by Ron Bernthal
Since Aureole’s recent move from its former location in an Eastside Manhattan townhouse to the ground floor of the sleek, 54-story, glass sheathed Bank of America building, across the street from Bryant Park, it has been attracting the country’s food critics and New York’s many restaurant aficionados, to see how Charlie Palmer’s new place compares with his original landmark restaurant..
Although I had never visited the first Aureole, I thoroughly enjoyed the scene and the food at the Aureole II, from the initial walk through the crowded bar area, with its Palmer-signature two-story glass wine rack mezzanine, and up a few steps into the wood-paneled dining area where a well-dressed clientele were comfortably seated on brown banquettes (everything in the dining room, the walls, carpet, chairs, and tables are in various shades of brown, all conceived by noted restaurant designer Adam Tihany). The room was noisy with the loud, confident conversations of expense account parties, and everyone certainly looked important, or at least well-employed, a considerable asset when it came time to pay the bill. There were no media tycoons, sports celebrities, or young actresses among the crowd, as often happens during the first weeks of a New York restaurant debut, but big city energy flowed through the room, fresh flowers and French dinnerware dressed the table, and a white-coated waiter arrived within seconds with a basket of warm rolls and olive and rosemary bread..
My companion and I ordered the “parallel tasting” menu, a novel four-course dinner that offers two similar, yet slightly different, cuisines for each course, efficiently providing eight moderately-sized portions during the dinner. Served on unique shaped plates split into two geometric sides, the first course was a yellowfin tuna tartare with miso sake dressing on one side of the plate, and a yellowfin tuna tataki with quail egg and Mandarin orange oil on the other side. Both were excellent, paired with a dry Australian white. A wild European turbot with warm yellow beet vinaigrette was next, paired with a farm-raised Chilean turbot with sauce perigueux, served with a white Burgundy. Both dishes were perfectly cooked, moist and well seasoned. The fourth course, a prime New York strip loin with natural beef jus on one side, was paired with braised beef short rib with sauce bavaroise, but both dishes were somewhat disappointing. While the first four portions were unusually superb, not even an excellent Tuscan Brunello di Montalcino could enhance the ordinariness of the presentation. Dessert, however, again showed the innovative creativity of the kitchen, with a classic tarte tatin with Calvados cr?me Anglaise matched with a warm pear and red wine strudel with vanilla ice cream. A sweet dessert wine from Oregon was perfectly paired with both. .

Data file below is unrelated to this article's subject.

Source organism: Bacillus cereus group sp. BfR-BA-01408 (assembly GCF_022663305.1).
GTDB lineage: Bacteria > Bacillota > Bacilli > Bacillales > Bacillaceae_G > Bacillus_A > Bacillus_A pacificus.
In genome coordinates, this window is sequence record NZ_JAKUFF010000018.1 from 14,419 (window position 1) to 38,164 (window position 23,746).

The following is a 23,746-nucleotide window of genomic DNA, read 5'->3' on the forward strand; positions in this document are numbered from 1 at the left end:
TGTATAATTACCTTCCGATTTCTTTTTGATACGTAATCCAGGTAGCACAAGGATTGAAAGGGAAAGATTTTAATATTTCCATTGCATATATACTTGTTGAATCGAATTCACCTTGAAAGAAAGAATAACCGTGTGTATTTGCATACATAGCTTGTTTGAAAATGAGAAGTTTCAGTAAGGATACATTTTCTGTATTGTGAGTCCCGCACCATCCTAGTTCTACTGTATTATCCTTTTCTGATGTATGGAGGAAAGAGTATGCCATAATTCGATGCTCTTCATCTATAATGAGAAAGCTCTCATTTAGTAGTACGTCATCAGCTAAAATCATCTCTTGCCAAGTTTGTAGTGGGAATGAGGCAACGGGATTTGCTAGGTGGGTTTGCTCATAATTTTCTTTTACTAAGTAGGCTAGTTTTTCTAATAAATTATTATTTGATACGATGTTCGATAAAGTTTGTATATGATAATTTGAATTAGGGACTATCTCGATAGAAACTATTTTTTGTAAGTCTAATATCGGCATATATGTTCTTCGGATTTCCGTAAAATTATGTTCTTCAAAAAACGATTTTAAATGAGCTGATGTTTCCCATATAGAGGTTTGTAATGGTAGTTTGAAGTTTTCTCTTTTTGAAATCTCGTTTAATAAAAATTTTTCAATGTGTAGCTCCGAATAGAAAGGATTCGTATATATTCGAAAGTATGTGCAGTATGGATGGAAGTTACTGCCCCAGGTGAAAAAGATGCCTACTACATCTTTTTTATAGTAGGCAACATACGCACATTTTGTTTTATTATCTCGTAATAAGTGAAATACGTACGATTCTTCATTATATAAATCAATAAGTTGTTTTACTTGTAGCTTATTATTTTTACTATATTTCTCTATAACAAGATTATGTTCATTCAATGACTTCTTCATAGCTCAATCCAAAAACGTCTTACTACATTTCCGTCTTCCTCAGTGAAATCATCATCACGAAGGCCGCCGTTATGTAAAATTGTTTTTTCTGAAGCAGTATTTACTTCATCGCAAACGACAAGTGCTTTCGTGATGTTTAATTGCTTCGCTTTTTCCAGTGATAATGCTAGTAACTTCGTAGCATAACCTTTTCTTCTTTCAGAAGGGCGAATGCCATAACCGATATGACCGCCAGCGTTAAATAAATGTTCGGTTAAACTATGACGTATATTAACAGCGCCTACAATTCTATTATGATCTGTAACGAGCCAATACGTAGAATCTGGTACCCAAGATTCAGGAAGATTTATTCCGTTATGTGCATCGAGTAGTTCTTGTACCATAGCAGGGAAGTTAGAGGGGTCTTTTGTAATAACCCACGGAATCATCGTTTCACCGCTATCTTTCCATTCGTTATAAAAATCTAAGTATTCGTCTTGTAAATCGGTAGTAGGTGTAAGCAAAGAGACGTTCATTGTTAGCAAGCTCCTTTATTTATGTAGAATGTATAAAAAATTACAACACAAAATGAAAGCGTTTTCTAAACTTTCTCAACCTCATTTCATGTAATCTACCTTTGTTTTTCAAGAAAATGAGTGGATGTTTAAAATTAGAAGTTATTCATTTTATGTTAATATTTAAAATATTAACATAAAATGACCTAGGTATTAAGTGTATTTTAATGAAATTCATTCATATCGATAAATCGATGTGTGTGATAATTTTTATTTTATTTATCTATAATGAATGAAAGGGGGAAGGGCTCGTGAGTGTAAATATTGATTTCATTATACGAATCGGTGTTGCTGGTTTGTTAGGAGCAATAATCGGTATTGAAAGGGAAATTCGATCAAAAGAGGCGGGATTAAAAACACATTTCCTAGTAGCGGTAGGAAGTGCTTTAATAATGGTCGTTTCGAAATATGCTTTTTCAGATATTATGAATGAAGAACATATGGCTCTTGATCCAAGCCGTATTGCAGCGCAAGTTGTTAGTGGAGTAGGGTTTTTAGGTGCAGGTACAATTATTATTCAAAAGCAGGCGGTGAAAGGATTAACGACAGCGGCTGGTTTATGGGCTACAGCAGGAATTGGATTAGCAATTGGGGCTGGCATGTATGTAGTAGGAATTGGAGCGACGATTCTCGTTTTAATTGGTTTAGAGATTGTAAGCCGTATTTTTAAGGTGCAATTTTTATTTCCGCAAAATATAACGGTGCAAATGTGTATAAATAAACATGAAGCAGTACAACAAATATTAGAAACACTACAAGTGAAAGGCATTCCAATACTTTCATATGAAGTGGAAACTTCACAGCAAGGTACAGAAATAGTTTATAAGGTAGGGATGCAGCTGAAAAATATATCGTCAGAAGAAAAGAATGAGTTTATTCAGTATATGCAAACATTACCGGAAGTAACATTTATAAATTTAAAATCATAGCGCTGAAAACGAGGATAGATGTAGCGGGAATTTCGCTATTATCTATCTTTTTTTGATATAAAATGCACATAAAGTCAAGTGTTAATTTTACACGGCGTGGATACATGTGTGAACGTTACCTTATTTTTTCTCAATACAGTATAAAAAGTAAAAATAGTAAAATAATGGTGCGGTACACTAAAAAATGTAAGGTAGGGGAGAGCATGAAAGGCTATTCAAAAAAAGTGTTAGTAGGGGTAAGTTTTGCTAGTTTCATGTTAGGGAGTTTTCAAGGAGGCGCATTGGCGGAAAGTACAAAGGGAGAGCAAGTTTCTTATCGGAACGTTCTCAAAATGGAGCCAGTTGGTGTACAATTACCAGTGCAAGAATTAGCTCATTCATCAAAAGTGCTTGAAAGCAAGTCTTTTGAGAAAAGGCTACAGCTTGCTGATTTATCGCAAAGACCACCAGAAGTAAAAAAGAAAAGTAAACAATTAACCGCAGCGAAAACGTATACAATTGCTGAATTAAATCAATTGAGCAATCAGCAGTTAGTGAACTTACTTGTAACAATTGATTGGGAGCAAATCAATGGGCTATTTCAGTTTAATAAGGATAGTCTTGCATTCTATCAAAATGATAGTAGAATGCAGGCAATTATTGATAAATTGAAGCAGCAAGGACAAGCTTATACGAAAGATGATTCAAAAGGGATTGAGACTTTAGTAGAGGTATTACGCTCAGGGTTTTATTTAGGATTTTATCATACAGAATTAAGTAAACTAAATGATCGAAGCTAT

Many restaurants that open with too much hype, and a huge reputation to uphold, fail to meet customers’ expectations. Not so with the new Aureole. The parallel tasting menu was, for the most part, memorable, and many of the tasting portions were offered on the main menu as well. Service was efficient and quick, perhaps too fast for diners who were hoping for a long, leisurely dinner, and why not extend the pleasure as long as possible for the price you will pay at the end. But this is a fast-paced, high-energy, midtown Manhattan restaurant, with Chef Christopher Lee carrying out the ideas and management style of his boss, Aureole’s founder and restaurant entrepreneur, Charlie Palmer, with both culinary expertise and an eye to the bottom line. The tasting menu described here will probably have changed by the time you read this, but Aureole will replace it with cuisine that is equally as innovative and delicious. For visitors not accustomed to New York’s restaurant prices, the moderately priced, three-course, seasonal prix fixe lunch menu is a great deal, and the extensive wine list offers terrific by-the-glass choices.
Location: One Bryant Park, 135 West 42nd Street, New York, NY 10036;
Phone: 212 319 1660; www.charliepalmer.com .
Prices: $34 three-course prix fixe lunch menu; $84 three-course dinner menu; $55 three-course pre-theater dinner menu, 5-6 pm only; $115 four-course parallel tasting menu. Prices above do not include wine, other beverages, or gratuities. Reservations for dining room required. Dress is business casual.
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